Howard B. LEWIS, doing business under the firm name and style of Lewis & Lewis, Plaintiff and Respondent, v. Alfred J. HOPPER and Vincent L. Walker, individually and as copartners doing business under the name of A. J. Hopper Co., Vincent L. Walker, A. M. McKelligon and Richard Cook, individually and as copartners doing business under the name of Hopper Co., Rathbone, King & Seely, a corporation, Peerless Casualty Company, a corporation, First It, a corporation, Second It, a copartnership, and John Doe and Richard Roe, individually and as copartners doing business as Third It, a copartnership, Defendants, Peerless Casualty Company, a corporation, Defendant and Appellant.
Plaintiff, a sub-contractor, recovered a judgment against defendant Peerless Casualty Company upon a labor and materialmen's bond for the balance due him upon his sub-contract in the construction of a building for Pacific Telephone & Telegraph Company in Auburn, California. Appellant's bond contained the following provision:
‘No suit or action on this bond to recover for labor performed or material furnished in respect to work herein referred to shall be sustained unless the same be commenced within the period provided by law after the claimant files his claim or lien, or if he files no such claim or lien, unless the suit or action shall be commenced within six (6) months after completion of the work described in said contract.’
No lien claim was filed by respondent and the only question presented on appeal is whether he commenced his action ‘within six (6) months after completion of the work described in said contract’ as required by the last clause of the provision of the bond above quoted.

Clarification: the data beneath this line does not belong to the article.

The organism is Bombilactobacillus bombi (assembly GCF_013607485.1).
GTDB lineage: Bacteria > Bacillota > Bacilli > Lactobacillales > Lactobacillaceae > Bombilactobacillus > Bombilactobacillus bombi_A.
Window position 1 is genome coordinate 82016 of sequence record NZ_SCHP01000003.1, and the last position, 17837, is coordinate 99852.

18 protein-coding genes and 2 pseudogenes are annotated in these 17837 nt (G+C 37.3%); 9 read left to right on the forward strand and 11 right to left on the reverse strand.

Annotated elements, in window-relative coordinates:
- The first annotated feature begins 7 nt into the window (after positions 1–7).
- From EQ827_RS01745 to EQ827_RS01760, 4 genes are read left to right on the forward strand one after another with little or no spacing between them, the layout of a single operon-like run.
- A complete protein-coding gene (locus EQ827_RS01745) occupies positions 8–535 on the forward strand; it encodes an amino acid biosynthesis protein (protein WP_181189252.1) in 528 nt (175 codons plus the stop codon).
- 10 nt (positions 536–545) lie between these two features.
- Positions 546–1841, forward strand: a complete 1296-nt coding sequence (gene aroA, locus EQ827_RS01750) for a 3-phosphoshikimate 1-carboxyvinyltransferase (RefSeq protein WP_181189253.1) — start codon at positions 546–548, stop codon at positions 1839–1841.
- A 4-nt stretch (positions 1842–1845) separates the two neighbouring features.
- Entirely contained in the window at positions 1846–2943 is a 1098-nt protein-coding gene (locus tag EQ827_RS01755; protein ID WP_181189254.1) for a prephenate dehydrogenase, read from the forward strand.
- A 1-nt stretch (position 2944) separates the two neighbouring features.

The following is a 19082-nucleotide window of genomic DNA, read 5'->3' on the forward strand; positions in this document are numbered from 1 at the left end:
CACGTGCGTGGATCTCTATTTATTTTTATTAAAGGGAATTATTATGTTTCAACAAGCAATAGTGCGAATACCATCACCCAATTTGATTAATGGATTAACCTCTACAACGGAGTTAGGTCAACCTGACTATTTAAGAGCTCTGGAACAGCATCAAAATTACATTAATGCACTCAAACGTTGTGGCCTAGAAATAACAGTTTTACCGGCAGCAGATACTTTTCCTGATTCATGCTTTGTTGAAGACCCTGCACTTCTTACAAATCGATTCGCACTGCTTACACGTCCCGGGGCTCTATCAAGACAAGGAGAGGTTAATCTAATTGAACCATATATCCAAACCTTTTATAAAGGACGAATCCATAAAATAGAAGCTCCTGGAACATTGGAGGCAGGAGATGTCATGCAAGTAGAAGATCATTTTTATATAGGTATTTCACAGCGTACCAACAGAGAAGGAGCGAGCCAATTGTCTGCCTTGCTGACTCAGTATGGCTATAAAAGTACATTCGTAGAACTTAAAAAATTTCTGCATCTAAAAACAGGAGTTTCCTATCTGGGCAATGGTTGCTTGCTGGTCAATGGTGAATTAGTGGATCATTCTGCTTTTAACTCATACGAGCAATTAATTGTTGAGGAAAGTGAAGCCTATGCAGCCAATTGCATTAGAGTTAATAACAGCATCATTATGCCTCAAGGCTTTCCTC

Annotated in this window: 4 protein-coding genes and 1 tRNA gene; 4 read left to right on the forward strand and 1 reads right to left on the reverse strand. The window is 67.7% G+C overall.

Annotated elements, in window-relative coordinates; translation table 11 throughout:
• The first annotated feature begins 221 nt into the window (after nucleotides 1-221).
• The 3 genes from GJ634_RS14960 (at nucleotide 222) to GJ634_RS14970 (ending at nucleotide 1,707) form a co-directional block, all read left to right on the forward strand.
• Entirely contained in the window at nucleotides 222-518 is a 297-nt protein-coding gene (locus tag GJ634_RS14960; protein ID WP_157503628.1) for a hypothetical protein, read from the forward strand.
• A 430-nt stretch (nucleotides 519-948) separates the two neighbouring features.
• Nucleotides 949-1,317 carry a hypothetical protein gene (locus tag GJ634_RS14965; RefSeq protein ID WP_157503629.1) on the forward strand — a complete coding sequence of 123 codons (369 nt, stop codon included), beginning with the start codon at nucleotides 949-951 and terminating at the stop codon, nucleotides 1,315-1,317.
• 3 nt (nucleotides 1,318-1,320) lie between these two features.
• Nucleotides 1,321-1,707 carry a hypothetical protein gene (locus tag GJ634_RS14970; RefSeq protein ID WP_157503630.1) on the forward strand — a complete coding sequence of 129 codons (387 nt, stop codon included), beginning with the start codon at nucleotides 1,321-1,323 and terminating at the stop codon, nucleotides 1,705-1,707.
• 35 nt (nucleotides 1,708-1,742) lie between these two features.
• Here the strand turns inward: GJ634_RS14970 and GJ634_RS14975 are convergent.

The owner recorded notice of completion on November 3, 1952, over six months before the filing of this action, since the complaint herein was filed on June 12, 1953. The agreed statement of facts, however, recites that on January 5, 1953, the plaintiff installed four soap dispensers in the building ‘called for in his sub-contract, and specified in the general contract * * * and the testimony was to the effect that the work took about four hours, and would be worth about One Hundred Dollars * * * The reason for the delay in installing the said soap dispensers was that the type of soap dispenser specified in the general contract and insisted upon by the owner was not theretofore obtainable. Neither party is chargeable with any fault insofar as this delay is concerned.’
The question presented is whether the installation of these four soap dispensers constituted the ‘completion of the work described in said contract’ within the meaning of those words as used in the quoted provision of the bond. Actually, since the agreed statement of facts shows that installation of the soap dispensers was work specified in the contract, the work described in the contract was not completed until the soap dispensers were installed and hence the action was commenced ‘within six (6) months after completion of the work described in said contract.’